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Fuchsias are named after the 16th century German doctor, Leonhart Fuchs, who gained horticultural credibility by publishing a herbal in the 1540s but never actually laid his eyes on a fuchsia. It’s useful to know his surname, though, because it helps us remember how to spell the plant’s name– simply ‘Fuchs’ with an ‘ia’ at the end.

There are more than 100 species of fuchsias in nature, but most garden fuchsias are hybrids that have been bred for their showy flowers. These flowers are often quite large and pendulous, which means they’re easily damaged. The clue, then, is to keep the plants in a sheltered position that isn’t exposed to strong winds. Fuchsia plants prefer gentle conditions with plenty of water, good drainage, no temperature extremes and protection from the hottest sun.

Some of the pendulous varieties are ideally grown in a hanging basket or pot so that the flowers can be seen from below. Fuchsia flowers usually have sepals (the petal-like parts at the top of the flower) that blend or contrast in colour with the softer single or double petals that flair out below. Stamens protrude from beneath the petals, looking like a bunch of skinny, dangling legs. The effect can be totally charming – like a cluster of full-skirted ballerinas waiting to move onto the stage.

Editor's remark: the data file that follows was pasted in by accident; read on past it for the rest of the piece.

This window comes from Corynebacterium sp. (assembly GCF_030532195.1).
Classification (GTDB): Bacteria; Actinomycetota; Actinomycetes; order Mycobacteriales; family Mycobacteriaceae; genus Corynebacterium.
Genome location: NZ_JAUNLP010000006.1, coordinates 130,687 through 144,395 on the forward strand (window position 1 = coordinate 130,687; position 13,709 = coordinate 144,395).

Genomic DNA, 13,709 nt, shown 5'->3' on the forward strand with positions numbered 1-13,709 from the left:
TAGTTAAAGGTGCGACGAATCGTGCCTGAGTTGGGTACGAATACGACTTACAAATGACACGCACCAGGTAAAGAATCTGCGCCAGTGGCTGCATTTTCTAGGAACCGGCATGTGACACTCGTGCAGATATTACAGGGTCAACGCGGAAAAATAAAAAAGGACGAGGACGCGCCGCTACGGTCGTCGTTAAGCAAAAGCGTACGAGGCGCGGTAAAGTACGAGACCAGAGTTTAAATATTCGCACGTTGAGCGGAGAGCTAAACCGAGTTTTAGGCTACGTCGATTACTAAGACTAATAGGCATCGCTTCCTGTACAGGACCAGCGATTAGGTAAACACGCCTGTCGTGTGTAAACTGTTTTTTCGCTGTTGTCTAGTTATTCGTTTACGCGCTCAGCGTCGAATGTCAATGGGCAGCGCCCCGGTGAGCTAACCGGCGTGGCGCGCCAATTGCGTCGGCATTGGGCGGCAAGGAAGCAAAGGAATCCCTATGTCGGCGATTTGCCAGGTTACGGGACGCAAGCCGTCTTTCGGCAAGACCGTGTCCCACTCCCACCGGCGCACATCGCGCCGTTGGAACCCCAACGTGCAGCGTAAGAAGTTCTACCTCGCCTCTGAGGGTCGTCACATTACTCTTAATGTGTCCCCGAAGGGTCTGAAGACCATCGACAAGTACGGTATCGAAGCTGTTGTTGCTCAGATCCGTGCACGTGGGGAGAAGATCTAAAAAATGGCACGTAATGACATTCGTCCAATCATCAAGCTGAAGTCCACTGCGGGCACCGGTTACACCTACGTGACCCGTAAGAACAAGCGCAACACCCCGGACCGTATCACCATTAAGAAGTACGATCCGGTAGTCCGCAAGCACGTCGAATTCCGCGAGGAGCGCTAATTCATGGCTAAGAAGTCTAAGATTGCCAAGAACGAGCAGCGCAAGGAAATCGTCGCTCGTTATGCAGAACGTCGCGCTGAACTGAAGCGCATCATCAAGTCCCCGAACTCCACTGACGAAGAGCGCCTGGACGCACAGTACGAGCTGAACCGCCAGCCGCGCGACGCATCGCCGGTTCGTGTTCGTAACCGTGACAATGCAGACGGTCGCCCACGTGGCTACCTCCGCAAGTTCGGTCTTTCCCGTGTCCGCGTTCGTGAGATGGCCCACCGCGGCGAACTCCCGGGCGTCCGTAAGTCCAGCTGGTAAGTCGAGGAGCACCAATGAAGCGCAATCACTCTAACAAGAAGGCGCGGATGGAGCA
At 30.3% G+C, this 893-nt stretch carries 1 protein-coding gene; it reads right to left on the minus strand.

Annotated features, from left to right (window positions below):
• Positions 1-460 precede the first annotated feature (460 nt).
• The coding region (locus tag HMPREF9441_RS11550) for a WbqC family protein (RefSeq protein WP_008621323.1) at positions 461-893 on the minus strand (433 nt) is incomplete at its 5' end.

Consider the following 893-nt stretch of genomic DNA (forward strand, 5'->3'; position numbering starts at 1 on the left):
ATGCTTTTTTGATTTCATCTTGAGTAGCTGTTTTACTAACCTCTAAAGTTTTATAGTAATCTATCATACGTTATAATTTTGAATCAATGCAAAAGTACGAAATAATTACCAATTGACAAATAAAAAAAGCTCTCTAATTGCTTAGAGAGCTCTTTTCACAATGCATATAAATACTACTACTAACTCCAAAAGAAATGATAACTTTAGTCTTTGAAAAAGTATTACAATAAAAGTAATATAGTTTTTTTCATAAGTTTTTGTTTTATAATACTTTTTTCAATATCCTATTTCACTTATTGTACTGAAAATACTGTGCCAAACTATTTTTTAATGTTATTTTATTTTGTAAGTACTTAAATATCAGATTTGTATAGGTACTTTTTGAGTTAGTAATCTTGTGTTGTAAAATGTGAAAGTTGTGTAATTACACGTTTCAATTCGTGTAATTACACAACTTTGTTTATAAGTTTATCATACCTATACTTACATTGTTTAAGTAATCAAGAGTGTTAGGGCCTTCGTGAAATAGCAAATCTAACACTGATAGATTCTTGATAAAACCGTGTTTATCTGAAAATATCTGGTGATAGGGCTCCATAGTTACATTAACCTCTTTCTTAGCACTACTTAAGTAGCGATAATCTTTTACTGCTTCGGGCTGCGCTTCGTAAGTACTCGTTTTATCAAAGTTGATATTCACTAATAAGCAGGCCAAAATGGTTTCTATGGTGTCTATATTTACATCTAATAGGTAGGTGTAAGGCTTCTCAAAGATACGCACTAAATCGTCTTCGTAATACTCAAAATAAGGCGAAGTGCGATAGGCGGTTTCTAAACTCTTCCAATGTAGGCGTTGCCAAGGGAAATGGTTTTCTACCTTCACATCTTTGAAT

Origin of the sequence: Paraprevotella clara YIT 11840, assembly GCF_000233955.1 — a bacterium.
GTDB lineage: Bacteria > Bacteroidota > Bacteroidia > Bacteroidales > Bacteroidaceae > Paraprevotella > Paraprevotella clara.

Growing fuchsias

As mentioned, fuchsias need to be in a protected situation. Choose a well-drained spot – not too hot or too cold – and improve the soil before planting by digging in some compost or aged organic matter. Because fuchsias don’t like drying out, it can be helpful to mix in some pre-swollen Yates Waterwise Water Storage Crystals before planting.


Fuchsias aren’t rapid growers so their fertiliser requirements aren’t all that high. An occasional sprinkling with Dynamic Lifter pellets will keep in-ground plants happy. Potted fuchsias can be fed a couple of times a year with Acticote pellets.


Because fuchsias flower on new wood, it’s helpful to prune regularly and thereby encourage new flower-promoting growth. Cut plants back hard in late winter (spring in cold areas) and give a tidy up in mid-summer. Pinch back the soft growing tips to encourage bushiness.

Pests and diseases

The vine moth caterpillar (the striped one that eats its way through grape vines) is attracted to fuchsias. Try to squash by hand or treat serious infestations with Dipel or Success.

Watch for sap-sucking pests, especially on plants growing in dry spots under leaves. Use Nature’s Way Citrus & Ornamental Spray to treat thrips, aphids and mites and Yates Rose Shield to control fungal diseases like powdery mildew.


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